1. Get On
Start with something to hold on to. To get on, place one foot on, then slowly shift your weight up onto that foot. Move the other foot on when all of your weight is on the board.
2. Stand Still
Next milestone is just standing still. It takes the brain around 30 seconds to calibrate and stop wobbling. I recommend you hold onto something for this 30 seconds. Try to look at a faraway object and not the ground.
3. Get Balanced
Next, slowly move near something to grab on to. As you grow more comfortable, slowly let go. I usually use my car and have people circle around my car 3 or 4 times. By the forth they are well ready to move away from the car. Make sure they know how to turn in place, some people think you have to curve around widely like in a bicycle. Fix that early so you don’t hit stuff.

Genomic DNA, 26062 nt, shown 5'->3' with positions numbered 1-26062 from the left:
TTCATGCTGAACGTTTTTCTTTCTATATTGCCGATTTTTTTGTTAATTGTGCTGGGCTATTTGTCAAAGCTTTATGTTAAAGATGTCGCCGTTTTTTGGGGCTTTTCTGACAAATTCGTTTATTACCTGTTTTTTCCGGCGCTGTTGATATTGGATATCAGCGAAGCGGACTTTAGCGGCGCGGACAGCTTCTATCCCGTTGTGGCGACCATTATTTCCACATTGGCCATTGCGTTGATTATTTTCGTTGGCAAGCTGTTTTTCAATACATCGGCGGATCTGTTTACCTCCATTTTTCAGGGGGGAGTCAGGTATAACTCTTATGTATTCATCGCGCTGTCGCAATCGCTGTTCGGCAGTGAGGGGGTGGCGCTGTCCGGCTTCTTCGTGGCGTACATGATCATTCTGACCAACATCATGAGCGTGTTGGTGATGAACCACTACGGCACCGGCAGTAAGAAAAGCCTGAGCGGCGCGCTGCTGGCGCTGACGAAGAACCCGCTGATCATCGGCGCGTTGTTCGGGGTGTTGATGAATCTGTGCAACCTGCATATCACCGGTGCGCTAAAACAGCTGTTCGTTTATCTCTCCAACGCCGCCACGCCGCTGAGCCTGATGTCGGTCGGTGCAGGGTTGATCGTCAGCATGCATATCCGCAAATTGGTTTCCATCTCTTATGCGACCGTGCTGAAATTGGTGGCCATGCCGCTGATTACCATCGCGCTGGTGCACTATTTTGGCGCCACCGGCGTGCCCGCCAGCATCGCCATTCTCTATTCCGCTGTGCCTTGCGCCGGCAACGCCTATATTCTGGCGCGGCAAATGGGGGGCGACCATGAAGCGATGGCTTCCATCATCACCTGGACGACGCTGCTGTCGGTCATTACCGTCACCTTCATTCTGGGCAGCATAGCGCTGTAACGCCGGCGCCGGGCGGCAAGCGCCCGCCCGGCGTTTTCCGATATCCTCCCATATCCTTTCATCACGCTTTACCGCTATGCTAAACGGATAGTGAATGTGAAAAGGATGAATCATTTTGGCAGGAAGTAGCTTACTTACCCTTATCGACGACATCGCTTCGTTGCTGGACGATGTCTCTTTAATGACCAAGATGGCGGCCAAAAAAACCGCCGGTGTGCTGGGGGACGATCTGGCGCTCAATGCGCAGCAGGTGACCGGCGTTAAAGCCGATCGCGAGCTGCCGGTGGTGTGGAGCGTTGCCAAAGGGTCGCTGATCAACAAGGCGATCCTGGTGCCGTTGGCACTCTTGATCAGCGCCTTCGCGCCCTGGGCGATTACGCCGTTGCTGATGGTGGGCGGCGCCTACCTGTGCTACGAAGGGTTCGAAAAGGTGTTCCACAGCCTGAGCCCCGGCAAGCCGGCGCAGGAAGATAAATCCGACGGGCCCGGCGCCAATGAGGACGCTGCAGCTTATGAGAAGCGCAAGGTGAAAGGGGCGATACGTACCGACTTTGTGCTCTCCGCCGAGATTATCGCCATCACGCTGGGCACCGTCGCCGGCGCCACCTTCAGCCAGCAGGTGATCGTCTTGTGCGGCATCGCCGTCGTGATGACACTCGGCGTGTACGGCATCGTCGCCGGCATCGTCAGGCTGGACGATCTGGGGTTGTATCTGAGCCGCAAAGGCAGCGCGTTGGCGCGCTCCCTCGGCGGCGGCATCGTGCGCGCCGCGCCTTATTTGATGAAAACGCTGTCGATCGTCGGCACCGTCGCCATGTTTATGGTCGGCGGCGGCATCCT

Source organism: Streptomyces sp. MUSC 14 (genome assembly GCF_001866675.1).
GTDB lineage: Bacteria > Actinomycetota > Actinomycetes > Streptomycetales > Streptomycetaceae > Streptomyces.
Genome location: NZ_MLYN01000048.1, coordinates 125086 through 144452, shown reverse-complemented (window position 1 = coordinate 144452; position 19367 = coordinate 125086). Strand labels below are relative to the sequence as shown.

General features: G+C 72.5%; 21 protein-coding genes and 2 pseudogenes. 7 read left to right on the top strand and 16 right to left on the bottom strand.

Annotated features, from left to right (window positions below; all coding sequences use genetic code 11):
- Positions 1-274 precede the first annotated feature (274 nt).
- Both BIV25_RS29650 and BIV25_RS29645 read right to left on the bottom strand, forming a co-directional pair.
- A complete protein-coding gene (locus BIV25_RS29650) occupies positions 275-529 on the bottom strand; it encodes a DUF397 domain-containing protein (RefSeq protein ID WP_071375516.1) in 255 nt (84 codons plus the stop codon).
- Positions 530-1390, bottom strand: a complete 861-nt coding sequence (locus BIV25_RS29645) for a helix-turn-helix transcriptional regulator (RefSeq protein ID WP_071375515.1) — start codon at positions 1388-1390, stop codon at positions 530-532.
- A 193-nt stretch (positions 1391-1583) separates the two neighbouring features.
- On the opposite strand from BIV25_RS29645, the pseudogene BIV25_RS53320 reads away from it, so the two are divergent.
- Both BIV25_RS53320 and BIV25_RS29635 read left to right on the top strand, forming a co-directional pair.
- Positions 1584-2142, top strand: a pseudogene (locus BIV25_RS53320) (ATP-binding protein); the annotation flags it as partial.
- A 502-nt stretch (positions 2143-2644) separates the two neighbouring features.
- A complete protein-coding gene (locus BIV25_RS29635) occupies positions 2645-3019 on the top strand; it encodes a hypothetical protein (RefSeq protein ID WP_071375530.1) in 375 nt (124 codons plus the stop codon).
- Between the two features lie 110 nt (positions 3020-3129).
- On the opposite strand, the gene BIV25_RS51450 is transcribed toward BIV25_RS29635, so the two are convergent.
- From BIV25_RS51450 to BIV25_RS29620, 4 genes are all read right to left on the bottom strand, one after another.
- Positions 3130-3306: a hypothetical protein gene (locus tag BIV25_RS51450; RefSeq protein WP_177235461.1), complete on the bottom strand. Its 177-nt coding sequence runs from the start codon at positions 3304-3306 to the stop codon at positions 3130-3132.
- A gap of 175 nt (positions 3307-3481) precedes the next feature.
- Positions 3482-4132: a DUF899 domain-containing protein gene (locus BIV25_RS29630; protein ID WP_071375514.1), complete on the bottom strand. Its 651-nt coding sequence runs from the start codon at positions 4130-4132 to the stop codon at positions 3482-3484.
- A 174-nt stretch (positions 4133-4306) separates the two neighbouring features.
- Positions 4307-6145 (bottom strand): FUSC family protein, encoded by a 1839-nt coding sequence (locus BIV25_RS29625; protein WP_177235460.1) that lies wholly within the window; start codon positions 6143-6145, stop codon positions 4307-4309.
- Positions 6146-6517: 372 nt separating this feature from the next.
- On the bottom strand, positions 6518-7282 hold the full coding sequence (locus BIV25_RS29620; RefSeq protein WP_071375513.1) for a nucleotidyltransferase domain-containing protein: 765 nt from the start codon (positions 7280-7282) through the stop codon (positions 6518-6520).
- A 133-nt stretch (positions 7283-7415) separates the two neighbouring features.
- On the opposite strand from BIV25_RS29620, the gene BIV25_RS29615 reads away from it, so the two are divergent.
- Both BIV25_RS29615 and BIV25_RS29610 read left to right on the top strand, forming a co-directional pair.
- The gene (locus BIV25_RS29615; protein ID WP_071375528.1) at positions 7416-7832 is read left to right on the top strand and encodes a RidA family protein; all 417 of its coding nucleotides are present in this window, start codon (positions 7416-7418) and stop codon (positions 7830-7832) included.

4. Start Riding
You can slowly move away, and work on increasing speed. You might wobble out and fall here until you’ve done it for around 5 minutes total. I recommend having someone walk with you and if you start to wobble have them grab you and lift. That usually fixes it. I’d say this happens an average of .5 times per new rider.
5. Speed Up
Work toward faster and faster speeds! Practice moving over cracks and on hills sideways. Practice texture transitions.
6. Get Off
Just like how you got on, slowly balance on just one foot by shifting your weight onto just one of your feet while staying still. Move the other foot backwards when it is completely off the board. Then shift your weight onto the ground foot. This is probably the most dangerous part, because people think you can jump off of it like a skateboard and you really, really can’t do that. If you try to jump forward with both feet, you point your toes, the board stays under you and you usually wipe out bad.